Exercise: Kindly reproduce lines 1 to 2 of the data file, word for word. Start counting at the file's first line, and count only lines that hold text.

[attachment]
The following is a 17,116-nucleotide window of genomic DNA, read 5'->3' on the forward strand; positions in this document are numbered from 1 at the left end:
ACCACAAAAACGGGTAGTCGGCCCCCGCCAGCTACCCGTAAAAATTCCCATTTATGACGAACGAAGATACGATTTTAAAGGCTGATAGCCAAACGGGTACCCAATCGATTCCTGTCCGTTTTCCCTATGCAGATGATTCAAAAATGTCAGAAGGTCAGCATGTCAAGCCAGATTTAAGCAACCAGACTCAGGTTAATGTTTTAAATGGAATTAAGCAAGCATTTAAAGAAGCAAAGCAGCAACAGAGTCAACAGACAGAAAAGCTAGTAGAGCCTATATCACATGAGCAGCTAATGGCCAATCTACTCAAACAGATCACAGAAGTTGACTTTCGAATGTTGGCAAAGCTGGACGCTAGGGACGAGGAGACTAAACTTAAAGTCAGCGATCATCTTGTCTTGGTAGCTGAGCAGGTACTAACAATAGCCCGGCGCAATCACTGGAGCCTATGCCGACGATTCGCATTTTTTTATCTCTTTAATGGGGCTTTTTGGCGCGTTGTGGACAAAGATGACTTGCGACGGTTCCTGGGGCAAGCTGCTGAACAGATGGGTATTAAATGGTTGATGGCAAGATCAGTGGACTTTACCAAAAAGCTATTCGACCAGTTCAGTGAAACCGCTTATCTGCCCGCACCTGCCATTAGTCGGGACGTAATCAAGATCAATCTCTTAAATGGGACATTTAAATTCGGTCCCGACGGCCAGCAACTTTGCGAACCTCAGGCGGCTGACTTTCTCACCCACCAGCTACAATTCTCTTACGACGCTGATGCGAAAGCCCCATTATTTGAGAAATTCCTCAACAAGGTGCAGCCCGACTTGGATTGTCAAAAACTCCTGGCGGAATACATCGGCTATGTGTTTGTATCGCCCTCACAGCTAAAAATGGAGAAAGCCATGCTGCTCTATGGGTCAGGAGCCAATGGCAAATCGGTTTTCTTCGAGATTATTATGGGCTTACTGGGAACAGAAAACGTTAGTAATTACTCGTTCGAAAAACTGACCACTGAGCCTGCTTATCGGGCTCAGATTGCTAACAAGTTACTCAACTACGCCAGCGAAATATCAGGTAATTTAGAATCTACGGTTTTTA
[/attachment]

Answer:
The following is a 17,116-nucleotide window of genomic DNA, read 5'->3' on the forward strand; positions in this document are numbered from 1 at the left end:
ACCACAAAAACGGGTAGTCGGCCCCCGCCAGCTACCCGTAAAAATTCCCATTTATGACGAACGAAGATACGATTTTAAAGGCTGATAGCCAAACGGGTACCCAATCGATTCCTGTCCGTTTTCCCTATGCAGATGATTCAAAAATGTCAGAAGGTCAGCATGTCAAGCCAGATTTAAGCAACCAGACTCAGGTTAATGTTTTAAATGGAATTAAGCAAGCATTTAAAGAAGCAAAGCAGCAACAGAGTCAACAGACAGAAAAGCTAGTAGAGCCTATATCACATGAGCAGCTAATGGCCAATCTACTCAAACAGATCACAGAAGTTGACTTTCGAATGTTGGCAAAGCTGGACGCTAGGGACGAGGAGACTAAACTTAAAGTCAGCGATCATCTTGTCTTGGTAGCTGAGCAGGTACTAACAATAGCCCGGCGCAATCACTGGAGCCTATGCCGACGATTCGCATTTTTTTATCTCTTTAATGGGGCTTTTTGGCGCGTTGTGGACAAAGATGACTTGCGACGGTTCCTGGGGCAAGCTGCTGAACAGATGGGTATTAAATGGTTGATGGCAAGATCAGTGGACTTTACCAAAAAGCTATTCGACCAGTTCAGTGAAACCGCTTATCTGCCCGCACCTGCCATTAGTCGGGACGTAATCAAGATCAATCTCTTAAATGGGACATTTAAATTCGGTCCCGACGGCCAGCAACTTTGCGAACCTCAGGCGGCTGACTTTCTCACCCACCAGCTACAATTCTCTTACGACGCTGATGCGAAAGCCCCATTATTTGAGAAATTCCTCAACAAGGTGCAGCCCGACTTGGATTGTCAAAAACTCCTGGCGGAATACATCGGCTATGTGTTTGTATCGCCCTCACAGCTAAAAATGGAGAAAGCCATGCTGCTCTATGGGTCAGGAGCCAATGGCAAATCGGTTTTCTTCGAGATTATTATGGGCTTACTGGGAACAGAAAACGTTAGTAATTACTCGTTCGAAAAACTGACCACTGAGCCTGCTTATCGGGCTCAGATTGCTAACAAGTTACTCAACTACGCCAGCGAAATATCAGGTAATTTAGAATCTACGGTTTTTA